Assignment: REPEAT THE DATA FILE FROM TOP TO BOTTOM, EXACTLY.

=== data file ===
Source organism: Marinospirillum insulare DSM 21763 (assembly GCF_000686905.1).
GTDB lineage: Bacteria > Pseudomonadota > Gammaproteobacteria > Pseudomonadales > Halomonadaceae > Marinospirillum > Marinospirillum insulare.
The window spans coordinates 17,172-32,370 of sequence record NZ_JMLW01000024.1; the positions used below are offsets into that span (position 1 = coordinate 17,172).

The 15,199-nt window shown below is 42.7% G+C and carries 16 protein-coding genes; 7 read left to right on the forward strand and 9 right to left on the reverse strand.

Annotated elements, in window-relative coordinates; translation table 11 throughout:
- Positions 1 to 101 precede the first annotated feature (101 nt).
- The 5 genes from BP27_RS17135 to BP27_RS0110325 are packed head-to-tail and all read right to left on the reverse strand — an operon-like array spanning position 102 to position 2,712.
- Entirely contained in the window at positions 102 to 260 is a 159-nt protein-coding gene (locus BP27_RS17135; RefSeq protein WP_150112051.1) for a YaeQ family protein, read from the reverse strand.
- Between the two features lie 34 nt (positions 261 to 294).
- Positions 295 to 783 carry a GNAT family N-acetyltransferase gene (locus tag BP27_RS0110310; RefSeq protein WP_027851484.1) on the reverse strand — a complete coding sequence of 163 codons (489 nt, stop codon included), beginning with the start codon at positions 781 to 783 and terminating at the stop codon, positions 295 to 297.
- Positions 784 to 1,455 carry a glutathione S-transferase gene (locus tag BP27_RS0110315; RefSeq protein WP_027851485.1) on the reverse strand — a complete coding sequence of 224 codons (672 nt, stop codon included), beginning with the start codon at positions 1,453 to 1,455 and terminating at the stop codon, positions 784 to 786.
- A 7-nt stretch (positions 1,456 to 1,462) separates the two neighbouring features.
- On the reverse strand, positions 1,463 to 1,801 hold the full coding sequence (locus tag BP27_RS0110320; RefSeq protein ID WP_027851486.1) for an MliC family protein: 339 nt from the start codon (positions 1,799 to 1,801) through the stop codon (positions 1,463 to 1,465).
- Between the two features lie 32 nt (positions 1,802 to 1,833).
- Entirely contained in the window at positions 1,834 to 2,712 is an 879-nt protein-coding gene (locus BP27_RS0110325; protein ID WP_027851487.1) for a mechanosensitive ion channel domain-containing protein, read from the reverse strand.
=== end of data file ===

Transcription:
Source organism: Marinospirillum insulare DSM 21763 (assembly GCF_000686905.1).
GTDB lineage: Bacteria > Pseudomonadota > Gammaproteobacteria > Pseudomonadales > Halomonadaceae > Marinospirillum > Marinospirillum insulare.
The window spans coordinates 17,172-32,370 of sequence record NZ_JMLW01000024.1; the positions used below are offsets into that span (position 1 = coordinate 17,172).

The 15,199-nt window shown below is 42.7% G+C and carries 16 protein-coding genes; 7 read left to right on the forward strand and 9 right to left on the reverse strand.

Annotated elements, in window-relative coordinates; translation table 11 throughout:
- Positions 1 to 101 precede the first annotated feature (101 nt).
- The 5 genes from BP27_RS17135 to BP27_RS0110325 are packed head-to-tail and all read right to left on the reverse strand — an operon-like array spanning position 102 to position 2,712.
- Entirely contained in the window at positions 102 to 260 is a 159-nt protein-coding gene (locus BP27_RS17135; RefSeq protein WP_150112051.1) for a YaeQ family protein, read from the reverse strand.
- Between the two features lie 34 nt (positions 261 to 294).
- Positions 295 to 783 carry a GNAT family N-acetyltransferase gene (locus tag BP27_RS0110310; RefSeq protein WP_027851484.1) on the reverse strand — a complete coding sequence of 163 codons (489 nt, stop codon included), beginning with the start codon at positions 781 to 783 and terminating at the stop codon, positions 295 to 297.
- Positions 784 to 1,455 carry a glutathione S-transferase gene (locus tag BP27_RS0110315; RefSeq protein WP_027851485.1) on the reverse strand — a complete coding sequence of 224 codons (672 nt, stop codon included), beginning with the start codon at positions 1,453 to 1,455 and terminating at the stop codon, positions 784 to 786.
- A 7-nt stretch (positions 1,456 to 1,462) separates the two neighbouring features.
- On the reverse strand, positions 1,463 to 1,801 hold the full coding sequence (locus tag BP27_RS0110320; RefSeq protein ID WP_027851486.1) for an MliC family protein: 339 nt from the start codon (positions 1,799 to 1,801) through the stop codon (positions 1,463 to 1,465).
- Between the two features lie 32 nt (positions 1,802 to 1,833).
- Entirely contained in the window at positions 1,834 to 2,712 is an 879-nt protein-coding gene (locus BP27_RS0110325; protein ID WP_027851487.1) for a mechanosensitive ion channel domain-containing protein, read from the reverse strand.